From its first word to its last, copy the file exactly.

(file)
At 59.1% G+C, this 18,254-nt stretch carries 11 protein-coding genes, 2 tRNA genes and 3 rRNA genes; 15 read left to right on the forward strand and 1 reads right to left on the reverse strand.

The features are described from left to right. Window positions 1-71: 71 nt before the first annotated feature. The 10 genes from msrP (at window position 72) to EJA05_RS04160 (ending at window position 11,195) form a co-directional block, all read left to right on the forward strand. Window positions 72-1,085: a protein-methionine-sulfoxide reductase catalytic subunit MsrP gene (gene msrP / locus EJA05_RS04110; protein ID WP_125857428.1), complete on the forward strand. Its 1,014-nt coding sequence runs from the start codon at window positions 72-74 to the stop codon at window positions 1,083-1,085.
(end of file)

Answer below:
At 59.1% G+C, this 18,254-nt stretch carries 11 protein-coding genes, 2 tRNA genes and 3 rRNA genes; 15 read left to right on the forward strand and 1 reads right to left on the reverse strand.

The features are described from left to right. Window positions 1-71: 71 nt before the first annotated feature. The 10 genes from msrP (at window position 72) to EJA05_RS04160 (ending at window position 11,195) form a co-directional block, all read left to right on the forward strand. Window positions 72-1,085: a protein-methionine-sulfoxide reductase catalytic subunit MsrP gene (gene msrP / locus EJA05_RS04110; protein ID WP_125857428.1), complete on the forward strand. Its 1,014-nt coding sequence runs from the start codon at window positions 72-74 to the stop codon at window positions 1,083-1,085.